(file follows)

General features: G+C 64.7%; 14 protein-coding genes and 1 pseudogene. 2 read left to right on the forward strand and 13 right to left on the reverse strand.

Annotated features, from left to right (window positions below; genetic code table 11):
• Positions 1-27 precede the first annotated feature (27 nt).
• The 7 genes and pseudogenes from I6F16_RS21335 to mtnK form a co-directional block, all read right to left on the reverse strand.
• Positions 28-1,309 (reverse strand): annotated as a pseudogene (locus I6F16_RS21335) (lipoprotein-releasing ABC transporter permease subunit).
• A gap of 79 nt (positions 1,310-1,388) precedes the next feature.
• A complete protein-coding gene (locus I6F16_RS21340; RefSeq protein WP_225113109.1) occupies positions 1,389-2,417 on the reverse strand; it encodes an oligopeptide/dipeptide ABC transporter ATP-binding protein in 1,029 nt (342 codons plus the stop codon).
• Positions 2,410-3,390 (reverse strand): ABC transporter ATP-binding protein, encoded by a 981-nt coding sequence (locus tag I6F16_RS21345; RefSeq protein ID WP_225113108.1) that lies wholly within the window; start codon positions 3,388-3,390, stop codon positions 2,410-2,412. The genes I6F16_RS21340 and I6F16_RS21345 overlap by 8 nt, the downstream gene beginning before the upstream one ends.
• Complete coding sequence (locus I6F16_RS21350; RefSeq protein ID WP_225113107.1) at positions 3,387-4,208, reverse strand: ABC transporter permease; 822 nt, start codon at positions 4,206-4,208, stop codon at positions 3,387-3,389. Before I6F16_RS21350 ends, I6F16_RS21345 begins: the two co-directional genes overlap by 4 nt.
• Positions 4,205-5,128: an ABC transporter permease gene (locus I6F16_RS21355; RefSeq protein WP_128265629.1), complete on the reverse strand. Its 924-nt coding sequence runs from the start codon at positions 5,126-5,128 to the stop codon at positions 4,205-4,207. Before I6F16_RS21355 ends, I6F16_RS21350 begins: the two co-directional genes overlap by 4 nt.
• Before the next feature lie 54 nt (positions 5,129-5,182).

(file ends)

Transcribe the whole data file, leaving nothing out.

General features: G+C 64.7%; 14 protein-coding genes and 1 pseudogene. 2 read left to right on the forward strand and 13 right to left on the reverse strand.

Annotated features, from left to right (window positions below; genetic code table 11):
• Positions 1-27 precede the first annotated feature (27 nt).
• The 7 genes and pseudogenes from I6F16_RS21335 to mtnK form a co-directional block, all read right to left on the reverse strand.
• Positions 28-1,309 (reverse strand): annotated as a pseudogene (locus I6F16_RS21335) (lipoprotein-releasing ABC transporter permease subunit).
• A gap of 79 nt (positions 1,310-1,388) precedes the next feature.
• A complete protein-coding gene (locus I6F16_RS21340; RefSeq protein WP_225113109.1) occupies positions 1,389-2,417 on the reverse strand; it encodes an oligopeptide/dipeptide ABC transporter ATP-binding protein in 1,029 nt (342 codons plus the stop codon).
• Positions 2,410-3,390 (reverse strand): ABC transporter ATP-binding protein, encoded by a 981-nt coding sequence (locus tag I6F16_RS21345; RefSeq protein ID WP_225113108.1) that lies wholly within the window; start codon positions 3,388-3,390, stop codon positions 2,410-2,412. The genes I6F16_RS21340 and I6F16_RS21345 overlap by 8 nt, the downstream gene beginning before the upstream one ends.
• Complete coding sequence (locus I6F16_RS21350; RefSeq protein ID WP_225113107.1) at positions 3,387-4,208, reverse strand: ABC transporter permease; 822 nt, start codon at positions 4,206-4,208, stop codon at positions 3,387-3,389. Before I6F16_RS21350 ends, I6F16_RS21345 begins: the two co-directional genes overlap by 4 nt.
• Positions 4,205-5,128: an ABC transporter permease gene (locus I6F16_RS21355; RefSeq protein WP_128265629.1), complete on the reverse strand. Its 924-nt coding sequence runs from the start codon at positions 5,126-5,128 to the stop codon at positions 4,205-4,207. Before I6F16_RS21355 ends, I6F16_RS21350 begins: the two co-directional genes overlap by 4 nt.
• Before the next feature lie 54 nt (positions 5,129-5,182).